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DD-004 Quality indicators in a unitary dose drug dispensation system: measurement, analysis and improvement
  1. M Llorente Serrano,
  2. C Martí Gil,
  3. L Recuero Galve,
  4. J Sánchez Gundín,
  5. A Mulet Alberola,
  6. D Barreda Hernández
  1. Virgen de La Luz Hospital, Pharmacy, Cuenca, Spain


Background Quality indicators (QIs) are measures of health care quality in order to achieve the planned results in a Quality Management System.

Purpose To evaluate the results of some QIs in a Unitary Dose Drug Dispensation System (UDDDS) in a Hospital Pharmacy Deparment (HPD).

Material and methods Prospective observational 3-weeks study (September ’14) performed in a second level hospital (411 beds, 52.8% of them with UDDDS and manual transcription by nurses and validation by pharmacists). QIs and standars to achieve maximum quality were established by a working group.

  • QI1: %Filling errors = [errors/number of dispensed drugs (nºDD)]*100; SV < 1%

  • QI2: %Transcription errors = [errors/number of prescription lines (nºPL)]*100; SV < 3%

  • QI3: %Validation errors (by a second pharmacist) = [errors/nºPL]*100; SV < 0.5%

  • QI4: %Returns = [returned drugs/nºDD]*100; SV < 5%

Three days a week a “pilot cart” (PC) was selected by a random method (extraction balls) and checked by a pharmacist. Data were recorded and analysed using a form designed for that purpose, Farmatools-Dominion® programme and Microsoft Office Excel®.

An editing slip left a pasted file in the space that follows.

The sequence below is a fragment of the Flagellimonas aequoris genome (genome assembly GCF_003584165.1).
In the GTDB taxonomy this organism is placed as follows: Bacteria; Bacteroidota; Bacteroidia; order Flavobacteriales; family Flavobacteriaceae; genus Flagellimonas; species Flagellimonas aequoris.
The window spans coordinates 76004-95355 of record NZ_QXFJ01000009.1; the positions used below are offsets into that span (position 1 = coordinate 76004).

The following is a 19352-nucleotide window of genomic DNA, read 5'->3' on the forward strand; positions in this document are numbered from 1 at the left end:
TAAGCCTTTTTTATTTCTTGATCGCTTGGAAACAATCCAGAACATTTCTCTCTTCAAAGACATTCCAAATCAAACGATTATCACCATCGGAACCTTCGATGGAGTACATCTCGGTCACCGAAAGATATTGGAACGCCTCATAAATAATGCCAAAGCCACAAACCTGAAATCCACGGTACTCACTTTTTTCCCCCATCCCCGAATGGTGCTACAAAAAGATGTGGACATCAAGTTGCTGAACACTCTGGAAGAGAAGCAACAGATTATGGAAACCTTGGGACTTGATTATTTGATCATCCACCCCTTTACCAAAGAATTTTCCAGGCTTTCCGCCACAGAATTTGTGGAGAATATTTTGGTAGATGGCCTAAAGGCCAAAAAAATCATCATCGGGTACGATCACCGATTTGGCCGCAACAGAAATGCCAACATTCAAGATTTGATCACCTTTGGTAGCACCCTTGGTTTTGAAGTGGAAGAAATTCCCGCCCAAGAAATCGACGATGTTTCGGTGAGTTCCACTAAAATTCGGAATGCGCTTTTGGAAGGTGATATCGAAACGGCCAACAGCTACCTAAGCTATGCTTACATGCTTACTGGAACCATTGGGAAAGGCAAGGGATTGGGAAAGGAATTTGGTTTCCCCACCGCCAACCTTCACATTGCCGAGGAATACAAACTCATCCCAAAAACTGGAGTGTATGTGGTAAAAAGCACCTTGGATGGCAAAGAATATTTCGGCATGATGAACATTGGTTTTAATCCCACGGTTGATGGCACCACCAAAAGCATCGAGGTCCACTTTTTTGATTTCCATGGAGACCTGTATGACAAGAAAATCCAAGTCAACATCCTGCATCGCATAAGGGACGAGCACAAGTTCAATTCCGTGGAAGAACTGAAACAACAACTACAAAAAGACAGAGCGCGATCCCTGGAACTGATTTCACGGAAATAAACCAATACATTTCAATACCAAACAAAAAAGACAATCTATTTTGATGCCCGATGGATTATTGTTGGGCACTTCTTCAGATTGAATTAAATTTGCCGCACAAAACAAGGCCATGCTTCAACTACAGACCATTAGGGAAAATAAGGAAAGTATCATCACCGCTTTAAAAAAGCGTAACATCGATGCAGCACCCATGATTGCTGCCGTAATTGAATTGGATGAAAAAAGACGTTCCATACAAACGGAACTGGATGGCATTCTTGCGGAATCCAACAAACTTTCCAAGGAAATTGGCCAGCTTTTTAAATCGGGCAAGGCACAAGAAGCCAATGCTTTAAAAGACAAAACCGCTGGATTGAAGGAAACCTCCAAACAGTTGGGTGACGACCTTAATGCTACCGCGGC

Results 9 PC were checked (474 PL, 1736 DD, 207 patients). QIs real values were: QI1 (5.9%); QI2 (8.2%); QI3 (1.4%); QI4 (7.8%). Major error types during filling UDDDS-carts and transcription were treatment omission (44 vs. 11, respectively). Another common errors: a) filling: different amount (26) and commission (16) – drug should be discontinued but remained in patient´s treatment; b) transcription: different dose/dosage regimen (14). The mean causes of returns were: not administered drug (88), transfer/discharge (30) and finished treatment after cart distribution (16).

Conclusion Even though UDDDS may reduce medication errors, the QIs analysed were superior to SV previously defined. The measurement of QIs showed non-compliance and required corrective actions to resolve mistakes in order to improve patient security: regular training sessions for HPD staff, instructive note for nursing, technical instructions for nursing assistant and design of a specific form for returned drugs.

References and/or acknowledgements No.

No conflict of interest.

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